Indian athletes silently set records at “World Dwarf Games”
August 18th, 2017
Image: World Dwarf Games
Last week Toronto witnessed a remarkable event when it served as the venue for the World Dwarf Games. Contingents around the world took part in this little-publicised event and the results were absolutely marvellous. This was only the seventh edition of the Games and needless to say, the event proved to be a huge success as it garnered massive participation across its variety of events.
For India, the cause for celebration was doubled as the Games ended on the country’s Independence Day. At the Indian Consulate’s I-day celebration in Toronto, the participants were the guests of honour. At a time when non-mainstream sports are finally getting a measly part of the recognition owed to them, the enormity of the achievements at the Dwarf Games stood tall.
The Indian contingent, with its 21-strong participants, bagged a record haul of 37 medals at the games and consequently, finished within the top 5 for the first time. And what’s more is that most of these athletes participated in multiple events and excelled in all those fields.
Take 41-year old Joby Matthew for instance. The athlete is an international arm wrestler who has silently brought multiple laurels for India in various fields which showcase his wide diversity. What stands out in his career is perhaps his gold medal at the 29th World Arm Wrestling Championship. This year at the Dwarf Games, Matthew bagged two golds, three silvers and a bronze but this is not his first achievement on that particular international stage. Earlier, he also won five gold medals in World Dwarf Games 2013 in Michigan.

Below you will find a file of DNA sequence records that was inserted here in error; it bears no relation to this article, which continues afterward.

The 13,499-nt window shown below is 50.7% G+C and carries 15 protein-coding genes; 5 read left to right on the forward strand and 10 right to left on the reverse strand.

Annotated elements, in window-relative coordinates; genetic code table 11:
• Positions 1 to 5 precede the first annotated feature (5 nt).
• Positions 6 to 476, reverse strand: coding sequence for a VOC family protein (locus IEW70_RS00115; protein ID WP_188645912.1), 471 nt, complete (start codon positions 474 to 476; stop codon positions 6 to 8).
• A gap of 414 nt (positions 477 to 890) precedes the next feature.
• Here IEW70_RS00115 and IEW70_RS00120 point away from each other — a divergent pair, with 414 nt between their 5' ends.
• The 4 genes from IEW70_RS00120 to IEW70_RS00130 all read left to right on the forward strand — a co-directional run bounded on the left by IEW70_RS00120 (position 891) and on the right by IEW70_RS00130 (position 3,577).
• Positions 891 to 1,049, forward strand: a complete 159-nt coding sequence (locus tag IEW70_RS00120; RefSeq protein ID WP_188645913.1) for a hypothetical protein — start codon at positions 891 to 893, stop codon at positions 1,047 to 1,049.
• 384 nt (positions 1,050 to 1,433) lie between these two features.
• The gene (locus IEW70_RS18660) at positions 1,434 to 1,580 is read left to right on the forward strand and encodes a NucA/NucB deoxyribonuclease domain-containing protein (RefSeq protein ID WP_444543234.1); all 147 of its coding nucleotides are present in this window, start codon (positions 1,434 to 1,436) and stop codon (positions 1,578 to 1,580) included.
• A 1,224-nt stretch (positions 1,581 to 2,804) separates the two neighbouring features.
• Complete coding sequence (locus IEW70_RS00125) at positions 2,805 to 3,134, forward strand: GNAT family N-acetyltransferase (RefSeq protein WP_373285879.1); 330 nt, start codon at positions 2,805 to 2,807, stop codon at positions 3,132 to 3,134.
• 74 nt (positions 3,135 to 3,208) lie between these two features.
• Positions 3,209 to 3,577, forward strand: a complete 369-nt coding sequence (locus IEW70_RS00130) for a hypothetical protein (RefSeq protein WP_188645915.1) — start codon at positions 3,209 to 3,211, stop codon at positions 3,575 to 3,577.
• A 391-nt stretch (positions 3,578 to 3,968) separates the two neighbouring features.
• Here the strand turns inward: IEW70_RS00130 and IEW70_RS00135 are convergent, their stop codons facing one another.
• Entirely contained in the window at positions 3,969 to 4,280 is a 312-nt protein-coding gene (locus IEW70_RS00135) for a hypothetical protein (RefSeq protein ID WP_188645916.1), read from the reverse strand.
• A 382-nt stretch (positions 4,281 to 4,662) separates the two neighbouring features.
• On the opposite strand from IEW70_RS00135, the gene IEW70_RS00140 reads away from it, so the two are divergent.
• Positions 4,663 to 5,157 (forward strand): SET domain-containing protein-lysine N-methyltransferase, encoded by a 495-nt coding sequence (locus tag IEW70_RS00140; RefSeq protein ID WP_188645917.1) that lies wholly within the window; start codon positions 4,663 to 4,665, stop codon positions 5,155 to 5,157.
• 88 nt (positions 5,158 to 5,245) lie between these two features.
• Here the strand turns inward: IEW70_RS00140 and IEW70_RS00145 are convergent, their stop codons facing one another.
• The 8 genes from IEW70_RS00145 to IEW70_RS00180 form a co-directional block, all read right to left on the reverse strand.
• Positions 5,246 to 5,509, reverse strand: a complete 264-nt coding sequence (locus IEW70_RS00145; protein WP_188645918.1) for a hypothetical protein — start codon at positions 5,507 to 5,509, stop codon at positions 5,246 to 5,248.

“I had a wonderful experience. I participated in badminton doubles, badminton singles, shot put, javelin, discus throw, and power-lifting,” the athlete was quoted as saying by Hindustan Times.
However, the track and the field and the court is not the only spheres they are made to work with. One participant, CV Rajanna, was reportedly made to put all the paperwork in order as the squad received absolutely no support from the central government or independent sponsors. It is to be noted that Rajanna won 3 Gold medals, despite that.
It was further reported that most of the participants had to take out monetary loans to be able to afford a visa to Canada. Even after reaching the venue, the cost for hotel accommodations had to be fulfilled through a plea for assistance through social media.
Another feather in the cap for the Indian team was the crowning of Devappa More as the fastest man at the meet. The sprinter won the Gold medal in the 100m dash.
This medal-count can only be a positive thing for sports which are quite far off the beaten track. Earlier, the Deaflympics contingent of India returned to the country to a very blatant snub by the federations. However, with increasing success in these events, one can hope for an increase in sponsorship and limelight for the athletes.